In order to bring you the best possible user experience, this site uses Javascript. If you are seeing this message, it is likely that the Javascript option in your browser is disabled. For optimal viewing of this site, please ensure that Javascript is enabled for your browser.
Did you know that your browser is out of date? To get the best experience using our website we recommend that you upgrade to a newer version. Learn more.

Comparison of Incidence and Predictors of Left Bundle Branch Block After Transcatheter Aortic Valve Implantation Using the CoreValve Versus the Edwards Valve

Conduction disorders and permanent pacemaker implantation are common complications in patients who undergo transcatheter aortic valve implantation (TAVI). The aim of this study was to assess the incidence and clinical significance of new bundle branch block in patients who underwent TAVI with the Medtronic CoreValve Revalving System (MCRS) or the Edwards SAPIEN valve (ESV).

Data from 238 patients with no previous pacemaker implantation, left bundle branch block (LBBB) or right bundle branch block at baseline electrocardiography who underwent TAVI with either MCRS (n = 87) or ESV (n = 151) bioprostheses from 2007 to 2011 were analyzed. New-onset LBBB occurred in 26.5% patients (n = 63): 13.5% with the ESV (n = 20) and 50.0% with the MCRS (n = 43) (p = 0.001). Permanent pacemaker implantation was required in 12.7% of patients (n = 8) because of complete atrioventricular block (ESV n = 2, MCRS n = 4), LBBB and first degree atrioventricular block (MCRS n = 1) and new-onset LBBB associated with sinus bradycardia (MCRS n = 1). At discharge, LBBB persisted in 8.6% of ESV patients (n = 13) and 32.2% of MCRS patients (n = 28) (p = 0.001). On multivariate analysis, the only predictor of LBBB was MCRS use (odds ratio 7.2, 95% confidence interval 2.9 to 17.4, p <0.001). Persistent new-onset LBBB at discharge was not associated with overall (log-rank p = 0.42) or cardiovascular (log-rank p = 0.46) mortality. New-onset right bundle branch block was documented in 4.6% of patients (n = 11), with no statistically significant differences between the ESV and MCRS. In conclusion, new-onset LBBB is a frequent intraventricular conduction disturbance after TAVI with a higher incidence with the MCRS compared with the ESV.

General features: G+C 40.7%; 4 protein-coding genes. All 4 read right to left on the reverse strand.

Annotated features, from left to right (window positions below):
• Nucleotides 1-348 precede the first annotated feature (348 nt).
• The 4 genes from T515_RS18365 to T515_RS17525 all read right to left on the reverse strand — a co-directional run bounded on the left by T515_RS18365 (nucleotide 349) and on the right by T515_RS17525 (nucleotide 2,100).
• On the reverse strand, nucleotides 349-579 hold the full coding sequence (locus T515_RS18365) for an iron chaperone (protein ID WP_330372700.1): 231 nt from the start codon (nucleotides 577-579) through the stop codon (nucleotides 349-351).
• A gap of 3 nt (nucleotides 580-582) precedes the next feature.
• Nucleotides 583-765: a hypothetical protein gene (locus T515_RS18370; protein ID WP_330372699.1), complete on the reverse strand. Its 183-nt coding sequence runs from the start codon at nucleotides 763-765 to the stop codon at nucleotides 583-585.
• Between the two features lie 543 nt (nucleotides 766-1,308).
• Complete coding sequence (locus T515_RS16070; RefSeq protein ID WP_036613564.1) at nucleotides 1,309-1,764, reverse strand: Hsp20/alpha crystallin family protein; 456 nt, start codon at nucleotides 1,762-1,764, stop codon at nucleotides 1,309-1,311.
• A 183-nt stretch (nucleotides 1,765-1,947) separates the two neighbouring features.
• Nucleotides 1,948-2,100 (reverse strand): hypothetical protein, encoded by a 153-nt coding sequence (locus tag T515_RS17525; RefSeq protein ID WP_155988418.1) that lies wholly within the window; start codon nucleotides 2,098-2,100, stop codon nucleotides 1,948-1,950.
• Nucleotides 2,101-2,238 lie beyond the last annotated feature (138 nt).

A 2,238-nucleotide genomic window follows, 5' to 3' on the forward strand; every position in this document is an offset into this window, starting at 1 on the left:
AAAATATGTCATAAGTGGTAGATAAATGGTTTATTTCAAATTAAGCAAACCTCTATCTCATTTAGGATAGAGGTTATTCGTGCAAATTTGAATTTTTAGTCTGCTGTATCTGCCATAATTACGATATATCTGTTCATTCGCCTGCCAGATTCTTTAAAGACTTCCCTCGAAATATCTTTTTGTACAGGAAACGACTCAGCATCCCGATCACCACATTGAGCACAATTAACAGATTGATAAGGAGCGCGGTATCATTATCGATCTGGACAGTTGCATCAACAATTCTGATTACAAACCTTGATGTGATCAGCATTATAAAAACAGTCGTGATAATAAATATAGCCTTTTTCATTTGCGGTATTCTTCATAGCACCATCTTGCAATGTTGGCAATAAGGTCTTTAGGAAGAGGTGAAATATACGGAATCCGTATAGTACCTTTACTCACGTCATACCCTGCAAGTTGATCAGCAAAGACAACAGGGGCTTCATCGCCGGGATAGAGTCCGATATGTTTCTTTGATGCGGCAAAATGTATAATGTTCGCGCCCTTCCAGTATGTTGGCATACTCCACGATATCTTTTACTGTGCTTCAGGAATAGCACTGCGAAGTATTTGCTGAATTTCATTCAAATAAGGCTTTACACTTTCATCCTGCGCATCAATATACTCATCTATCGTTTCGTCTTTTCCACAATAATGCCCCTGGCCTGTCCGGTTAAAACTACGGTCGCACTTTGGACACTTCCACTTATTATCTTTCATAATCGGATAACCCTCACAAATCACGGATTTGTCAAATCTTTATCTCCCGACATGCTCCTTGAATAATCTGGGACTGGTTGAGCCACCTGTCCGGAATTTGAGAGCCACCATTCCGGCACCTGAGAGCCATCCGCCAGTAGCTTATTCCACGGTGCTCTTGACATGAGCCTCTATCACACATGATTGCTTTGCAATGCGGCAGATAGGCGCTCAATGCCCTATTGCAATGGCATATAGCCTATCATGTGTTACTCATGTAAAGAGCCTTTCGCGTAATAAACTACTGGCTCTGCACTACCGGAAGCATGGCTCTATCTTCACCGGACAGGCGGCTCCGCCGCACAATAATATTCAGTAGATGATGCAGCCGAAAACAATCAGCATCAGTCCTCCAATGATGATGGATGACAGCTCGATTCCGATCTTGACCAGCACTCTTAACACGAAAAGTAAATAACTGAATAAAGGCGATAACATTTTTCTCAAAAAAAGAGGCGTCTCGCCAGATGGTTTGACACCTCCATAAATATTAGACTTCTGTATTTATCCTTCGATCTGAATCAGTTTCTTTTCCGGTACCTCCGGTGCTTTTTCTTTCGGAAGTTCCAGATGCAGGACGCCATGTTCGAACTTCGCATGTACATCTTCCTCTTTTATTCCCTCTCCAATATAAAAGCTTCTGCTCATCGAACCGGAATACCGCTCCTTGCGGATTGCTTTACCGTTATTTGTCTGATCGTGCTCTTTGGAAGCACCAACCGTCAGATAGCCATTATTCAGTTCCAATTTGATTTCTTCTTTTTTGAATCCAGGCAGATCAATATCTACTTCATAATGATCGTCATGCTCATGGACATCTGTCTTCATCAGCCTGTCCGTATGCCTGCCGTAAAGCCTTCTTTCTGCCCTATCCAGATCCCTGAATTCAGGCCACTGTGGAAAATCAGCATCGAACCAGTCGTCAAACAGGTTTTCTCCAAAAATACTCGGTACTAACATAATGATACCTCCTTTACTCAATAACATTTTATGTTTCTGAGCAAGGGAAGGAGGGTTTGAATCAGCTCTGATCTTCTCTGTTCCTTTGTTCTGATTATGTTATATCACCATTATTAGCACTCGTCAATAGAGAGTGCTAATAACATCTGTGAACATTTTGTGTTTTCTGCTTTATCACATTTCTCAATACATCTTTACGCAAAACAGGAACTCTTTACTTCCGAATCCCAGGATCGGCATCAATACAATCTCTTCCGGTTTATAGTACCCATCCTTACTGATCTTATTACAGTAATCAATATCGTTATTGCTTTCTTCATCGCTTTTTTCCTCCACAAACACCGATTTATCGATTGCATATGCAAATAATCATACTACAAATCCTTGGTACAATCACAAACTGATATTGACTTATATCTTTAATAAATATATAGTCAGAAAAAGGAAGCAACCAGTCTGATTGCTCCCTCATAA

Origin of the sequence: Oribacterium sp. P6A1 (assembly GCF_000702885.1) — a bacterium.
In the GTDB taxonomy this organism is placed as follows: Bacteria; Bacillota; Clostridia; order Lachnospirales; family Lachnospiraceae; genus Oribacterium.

LBBB persists in most patients, but in this cohort, it was not a predictor of overall or cardiovascular mortality or permanent pacemaker implantation.

Notes to editor

American journal of cardiology 2013;112(4),554-559
The content of this article reflects the personal opinion of the author/s and is not necessarily the official position of the European Society of Cardiology.